Longman Dictionary of Contemporary English homepage

Date: 1300-1400
Language: Old French
Origin: plongier, from Vulgar Latin plumbicare, from Latin plumbum 'lead'

plunge

1 verb
     
plunge1
1 [intransitive,transitive always + adverb/preposition] to move, fall, or be thrown suddenly forwards or downwards
plunge off/into etc
Her car swerved and plunged off the cliff.
Both the climbers had plunged to their deaths.
2 [intransitive] if a price, rate etc plunges, it suddenly decreases by a large amount:
The unemployment rate plunged sharply.
In the recession, the company's profits plunged 60%.
3 [intransitive] literary if a ship plunges, it moves violently up and down because of big waves

plunge in

phrasal verb
1 to start talking or doing something quickly and confidently, especially without thinking about it first:
It's a difficult situation. You can't just plunge in and put everything right.
'I don't agree,' she said, plunging into the conversation.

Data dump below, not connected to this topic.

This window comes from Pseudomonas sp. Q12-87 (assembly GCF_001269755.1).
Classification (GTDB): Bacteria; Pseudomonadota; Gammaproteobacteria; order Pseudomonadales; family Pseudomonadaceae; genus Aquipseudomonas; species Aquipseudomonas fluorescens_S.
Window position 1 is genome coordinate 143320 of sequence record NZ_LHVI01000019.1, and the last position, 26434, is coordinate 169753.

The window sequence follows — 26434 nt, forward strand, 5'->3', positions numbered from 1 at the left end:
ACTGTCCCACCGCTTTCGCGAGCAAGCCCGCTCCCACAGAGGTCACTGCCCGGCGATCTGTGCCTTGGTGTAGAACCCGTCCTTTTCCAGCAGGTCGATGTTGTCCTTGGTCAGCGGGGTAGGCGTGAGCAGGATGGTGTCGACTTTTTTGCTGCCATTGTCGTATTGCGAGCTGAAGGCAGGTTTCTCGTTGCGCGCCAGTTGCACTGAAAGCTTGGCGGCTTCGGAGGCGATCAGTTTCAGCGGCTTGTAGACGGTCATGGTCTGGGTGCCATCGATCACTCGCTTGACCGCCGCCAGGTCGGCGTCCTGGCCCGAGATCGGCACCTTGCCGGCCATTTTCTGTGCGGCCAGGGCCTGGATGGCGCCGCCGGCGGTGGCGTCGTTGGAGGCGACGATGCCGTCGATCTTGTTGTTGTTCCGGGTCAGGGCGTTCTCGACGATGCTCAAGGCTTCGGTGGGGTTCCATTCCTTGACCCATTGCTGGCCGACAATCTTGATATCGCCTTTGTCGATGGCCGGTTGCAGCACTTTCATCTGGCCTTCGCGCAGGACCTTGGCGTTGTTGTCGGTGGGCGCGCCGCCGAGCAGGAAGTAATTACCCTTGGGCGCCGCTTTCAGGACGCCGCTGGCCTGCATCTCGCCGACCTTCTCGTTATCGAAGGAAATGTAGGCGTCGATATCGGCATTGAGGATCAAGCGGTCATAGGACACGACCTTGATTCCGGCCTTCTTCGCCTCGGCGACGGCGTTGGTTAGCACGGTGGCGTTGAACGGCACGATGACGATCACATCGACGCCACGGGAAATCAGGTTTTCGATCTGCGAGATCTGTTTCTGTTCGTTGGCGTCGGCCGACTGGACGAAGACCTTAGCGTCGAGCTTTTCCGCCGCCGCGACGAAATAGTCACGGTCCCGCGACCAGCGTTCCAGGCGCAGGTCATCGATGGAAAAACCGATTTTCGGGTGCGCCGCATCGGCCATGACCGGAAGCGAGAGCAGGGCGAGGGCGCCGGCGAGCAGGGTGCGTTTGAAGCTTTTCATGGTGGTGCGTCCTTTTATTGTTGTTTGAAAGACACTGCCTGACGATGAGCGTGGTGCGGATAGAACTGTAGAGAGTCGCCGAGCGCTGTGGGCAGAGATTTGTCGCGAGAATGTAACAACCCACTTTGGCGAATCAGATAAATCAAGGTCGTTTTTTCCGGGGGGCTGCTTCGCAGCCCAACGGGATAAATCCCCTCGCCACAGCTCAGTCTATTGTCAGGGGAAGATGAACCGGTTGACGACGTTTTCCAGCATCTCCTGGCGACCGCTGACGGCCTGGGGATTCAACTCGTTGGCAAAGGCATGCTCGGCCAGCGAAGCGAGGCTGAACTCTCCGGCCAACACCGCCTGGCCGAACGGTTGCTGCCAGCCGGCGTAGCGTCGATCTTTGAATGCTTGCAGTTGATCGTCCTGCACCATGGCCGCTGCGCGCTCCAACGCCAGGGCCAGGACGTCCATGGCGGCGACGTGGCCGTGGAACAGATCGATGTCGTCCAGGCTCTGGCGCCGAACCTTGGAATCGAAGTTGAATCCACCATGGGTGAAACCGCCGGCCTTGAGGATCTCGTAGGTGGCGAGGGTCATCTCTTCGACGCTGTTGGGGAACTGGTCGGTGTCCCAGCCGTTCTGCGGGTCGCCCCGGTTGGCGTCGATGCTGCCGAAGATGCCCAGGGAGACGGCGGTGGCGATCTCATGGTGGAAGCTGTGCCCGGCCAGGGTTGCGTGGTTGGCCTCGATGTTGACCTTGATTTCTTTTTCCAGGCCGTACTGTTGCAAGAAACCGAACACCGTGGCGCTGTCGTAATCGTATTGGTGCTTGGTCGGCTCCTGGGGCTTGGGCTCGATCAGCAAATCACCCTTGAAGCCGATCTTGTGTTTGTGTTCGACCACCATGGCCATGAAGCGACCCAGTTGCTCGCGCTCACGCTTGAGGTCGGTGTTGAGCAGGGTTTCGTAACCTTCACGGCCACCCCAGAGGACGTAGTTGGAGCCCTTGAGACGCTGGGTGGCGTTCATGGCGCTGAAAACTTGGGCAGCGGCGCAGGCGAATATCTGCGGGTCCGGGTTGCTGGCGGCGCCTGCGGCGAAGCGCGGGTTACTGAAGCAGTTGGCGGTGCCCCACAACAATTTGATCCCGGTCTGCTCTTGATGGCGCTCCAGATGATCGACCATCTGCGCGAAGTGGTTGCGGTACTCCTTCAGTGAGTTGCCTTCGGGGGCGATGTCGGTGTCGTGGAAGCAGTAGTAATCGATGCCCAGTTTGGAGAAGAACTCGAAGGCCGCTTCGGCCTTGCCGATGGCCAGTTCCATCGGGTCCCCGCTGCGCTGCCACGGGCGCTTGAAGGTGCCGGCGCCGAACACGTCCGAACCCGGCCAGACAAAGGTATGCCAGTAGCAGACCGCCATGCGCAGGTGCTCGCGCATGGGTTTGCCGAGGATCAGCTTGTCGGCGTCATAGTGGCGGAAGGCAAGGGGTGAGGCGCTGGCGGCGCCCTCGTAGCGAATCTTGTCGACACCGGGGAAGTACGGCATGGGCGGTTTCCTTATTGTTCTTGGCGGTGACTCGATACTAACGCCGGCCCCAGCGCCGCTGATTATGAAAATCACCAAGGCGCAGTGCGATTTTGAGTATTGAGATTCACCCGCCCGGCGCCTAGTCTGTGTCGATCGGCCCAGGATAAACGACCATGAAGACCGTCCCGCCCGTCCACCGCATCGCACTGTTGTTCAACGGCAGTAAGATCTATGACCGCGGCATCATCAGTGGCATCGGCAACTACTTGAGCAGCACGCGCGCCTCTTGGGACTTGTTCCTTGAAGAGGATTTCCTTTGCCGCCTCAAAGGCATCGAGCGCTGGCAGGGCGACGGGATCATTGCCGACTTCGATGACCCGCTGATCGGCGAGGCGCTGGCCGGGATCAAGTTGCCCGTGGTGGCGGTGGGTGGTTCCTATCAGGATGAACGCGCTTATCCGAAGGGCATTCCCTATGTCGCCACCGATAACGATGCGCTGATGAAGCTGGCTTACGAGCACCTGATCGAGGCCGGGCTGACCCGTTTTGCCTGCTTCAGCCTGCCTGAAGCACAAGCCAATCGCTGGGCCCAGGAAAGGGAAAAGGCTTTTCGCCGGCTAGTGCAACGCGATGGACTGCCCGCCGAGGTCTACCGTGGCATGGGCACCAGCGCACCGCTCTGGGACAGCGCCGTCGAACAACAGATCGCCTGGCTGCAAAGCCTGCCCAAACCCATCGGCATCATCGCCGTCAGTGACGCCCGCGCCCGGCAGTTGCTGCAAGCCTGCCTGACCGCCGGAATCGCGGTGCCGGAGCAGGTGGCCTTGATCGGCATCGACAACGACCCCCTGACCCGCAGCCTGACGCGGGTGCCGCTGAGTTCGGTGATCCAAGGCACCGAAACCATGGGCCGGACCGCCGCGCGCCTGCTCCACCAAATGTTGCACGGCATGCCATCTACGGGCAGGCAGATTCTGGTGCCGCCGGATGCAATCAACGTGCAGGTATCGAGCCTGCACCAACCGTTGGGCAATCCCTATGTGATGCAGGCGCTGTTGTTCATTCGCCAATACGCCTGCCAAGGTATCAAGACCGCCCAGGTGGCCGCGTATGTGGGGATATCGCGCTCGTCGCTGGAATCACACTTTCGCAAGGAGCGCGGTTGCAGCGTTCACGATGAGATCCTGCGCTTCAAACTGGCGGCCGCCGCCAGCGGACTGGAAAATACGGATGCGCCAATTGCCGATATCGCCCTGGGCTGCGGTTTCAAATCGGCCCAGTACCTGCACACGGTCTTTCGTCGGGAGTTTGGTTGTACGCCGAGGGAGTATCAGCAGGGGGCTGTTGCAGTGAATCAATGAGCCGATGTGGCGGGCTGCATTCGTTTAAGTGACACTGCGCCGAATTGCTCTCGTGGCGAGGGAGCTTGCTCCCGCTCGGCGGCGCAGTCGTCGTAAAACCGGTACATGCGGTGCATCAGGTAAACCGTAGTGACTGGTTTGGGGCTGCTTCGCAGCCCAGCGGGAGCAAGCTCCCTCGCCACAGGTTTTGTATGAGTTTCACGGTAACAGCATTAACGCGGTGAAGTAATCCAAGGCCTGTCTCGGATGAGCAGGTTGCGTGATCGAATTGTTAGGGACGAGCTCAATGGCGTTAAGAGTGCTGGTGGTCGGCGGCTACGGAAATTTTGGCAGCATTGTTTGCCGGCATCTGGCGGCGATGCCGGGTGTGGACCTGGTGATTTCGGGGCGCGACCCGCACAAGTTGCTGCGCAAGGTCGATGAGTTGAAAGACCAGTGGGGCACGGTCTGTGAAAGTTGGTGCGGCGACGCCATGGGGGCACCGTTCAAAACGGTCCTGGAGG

2 to jump or dive into water:
He stripped off and plunged into the sea.
3

plunge something ↔ in

also plunge something into something to push something firmly and deeply into something else:
He open the bag and plunged his hand in.
Plunge the pasta into boiling water.
Repeatedly she plunged the knife into his chest.

plunge (somebody/something) into something

phrasal verb
to suddenly experience a difficult or unpleasant situation, or to make someone or something do this:
A strike would plunge the country into chaos.
The house was suddenly plunged into darkness.
After the war, the family plunged into debt.

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